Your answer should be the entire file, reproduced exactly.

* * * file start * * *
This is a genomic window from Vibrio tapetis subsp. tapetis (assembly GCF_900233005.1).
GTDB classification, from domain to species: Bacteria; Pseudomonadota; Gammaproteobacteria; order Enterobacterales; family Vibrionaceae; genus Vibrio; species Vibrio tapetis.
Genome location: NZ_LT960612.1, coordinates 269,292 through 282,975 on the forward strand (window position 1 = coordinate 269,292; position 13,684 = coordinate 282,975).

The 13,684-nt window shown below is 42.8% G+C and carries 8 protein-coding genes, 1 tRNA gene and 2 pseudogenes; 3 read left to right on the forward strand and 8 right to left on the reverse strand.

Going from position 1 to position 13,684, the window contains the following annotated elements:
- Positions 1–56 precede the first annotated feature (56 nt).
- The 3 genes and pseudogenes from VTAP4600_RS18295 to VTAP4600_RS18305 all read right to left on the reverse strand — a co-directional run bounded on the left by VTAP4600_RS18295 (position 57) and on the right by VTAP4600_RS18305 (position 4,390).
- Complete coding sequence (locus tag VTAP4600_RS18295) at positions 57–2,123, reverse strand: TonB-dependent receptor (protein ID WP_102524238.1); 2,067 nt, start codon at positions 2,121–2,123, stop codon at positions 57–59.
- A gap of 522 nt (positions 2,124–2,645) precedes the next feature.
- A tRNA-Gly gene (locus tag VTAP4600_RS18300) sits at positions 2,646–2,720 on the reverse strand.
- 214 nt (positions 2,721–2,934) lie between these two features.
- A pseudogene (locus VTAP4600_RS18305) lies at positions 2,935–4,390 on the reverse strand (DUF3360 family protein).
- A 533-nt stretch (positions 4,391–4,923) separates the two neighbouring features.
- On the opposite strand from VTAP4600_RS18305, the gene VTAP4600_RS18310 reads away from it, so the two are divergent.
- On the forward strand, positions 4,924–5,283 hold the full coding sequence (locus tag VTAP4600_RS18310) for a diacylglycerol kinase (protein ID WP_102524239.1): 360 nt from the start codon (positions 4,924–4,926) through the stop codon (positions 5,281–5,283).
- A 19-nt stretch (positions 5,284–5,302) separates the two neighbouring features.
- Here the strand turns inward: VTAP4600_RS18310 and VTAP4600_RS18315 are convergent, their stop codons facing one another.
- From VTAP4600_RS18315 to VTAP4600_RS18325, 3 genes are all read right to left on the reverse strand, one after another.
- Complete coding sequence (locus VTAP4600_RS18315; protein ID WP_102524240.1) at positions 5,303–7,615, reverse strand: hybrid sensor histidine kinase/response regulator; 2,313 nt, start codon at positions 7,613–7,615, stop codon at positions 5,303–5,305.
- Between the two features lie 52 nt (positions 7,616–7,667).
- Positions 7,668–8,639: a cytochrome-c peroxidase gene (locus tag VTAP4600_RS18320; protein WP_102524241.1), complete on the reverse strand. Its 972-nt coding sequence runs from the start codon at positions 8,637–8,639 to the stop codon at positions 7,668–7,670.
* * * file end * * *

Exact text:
This is a genomic window from Vibrio tapetis subsp. tapetis (assembly GCF_900233005.1).
GTDB classification, from domain to species: Bacteria; Pseudomonadota; Gammaproteobacteria; order Enterobacterales; family Vibrionaceae; genus Vibrio; species Vibrio tapetis.
Genome location: NZ_LT960612.1, coordinates 269,292 through 282,975 on the forward strand (window position 1 = coordinate 269,292; position 13,684 = coordinate 282,975).

The 13,684-nt window shown below is 42.8% G+C and carries 8 protein-coding genes, 1 tRNA gene and 2 pseudogenes; 3 read left to right on the forward strand and 8 right to left on the reverse strand.

Going from position 1 to position 13,684, the window contains the following annotated elements:
- Positions 1–56 precede the first annotated feature (56 nt).
- The 3 genes and pseudogenes from VTAP4600_RS18295 to VTAP4600_RS18305 all read right to left on the reverse strand — a co-directional run bounded on the left by VTAP4600_RS18295 (position 57) and on the right by VTAP4600_RS18305 (position 4,390).
- Complete coding sequence (locus tag VTAP4600_RS18295) at positions 57–2,123, reverse strand: TonB-dependent receptor (protein ID WP_102524238.1); 2,067 nt, start codon at positions 2,121–2,123, stop codon at positions 57–59.
- A gap of 522 nt (positions 2,124–2,645) precedes the next feature.
- A tRNA-Gly gene (locus tag VTAP4600_RS18300) sits at positions 2,646–2,720 on the reverse strand.
- 214 nt (positions 2,721–2,934) lie between these two features.
- A pseudogene (locus VTAP4600_RS18305) lies at positions 2,935–4,390 on the reverse strand (DUF3360 family protein).
- A 533-nt stretch (positions 4,391–4,923) separates the two neighbouring features.
- On the opposite strand from VTAP4600_RS18305, the gene VTAP4600_RS18310 reads away from it, so the two are divergent.
- On the forward strand, positions 4,924–5,283 hold the full coding sequence (locus tag VTAP4600_RS18310) for a diacylglycerol kinase (protein ID WP_102524239.1): 360 nt from the start codon (positions 4,924–4,926) through the stop codon (positions 5,281–5,283).
- A 19-nt stretch (positions 5,284–5,302) separates the two neighbouring features.
- Here the strand turns inward: VTAP4600_RS18310 and VTAP4600_RS18315 are convergent, their stop codons facing one another.
- From VTAP4600_RS18315 to VTAP4600_RS18325, 3 genes are all read right to left on the reverse strand, one after another.
- Complete coding sequence (locus VTAP4600_RS18315; protein ID WP_102524240.1) at positions 5,303–7,615, reverse strand: hybrid sensor histidine kinase/response regulator; 2,313 nt, start codon at positions 7,613–7,615, stop codon at positions 5,303–5,305.
- Between the two features lie 52 nt (positions 7,616–7,667).
- Positions 7,668–8,639: a cytochrome-c peroxidase gene (locus tag VTAP4600_RS18320; protein WP_102524241.1), complete on the reverse strand. Its 972-nt coding sequence runs from the start codon at positions 8,637–8,639 to the stop codon at positions 7,668–7,670.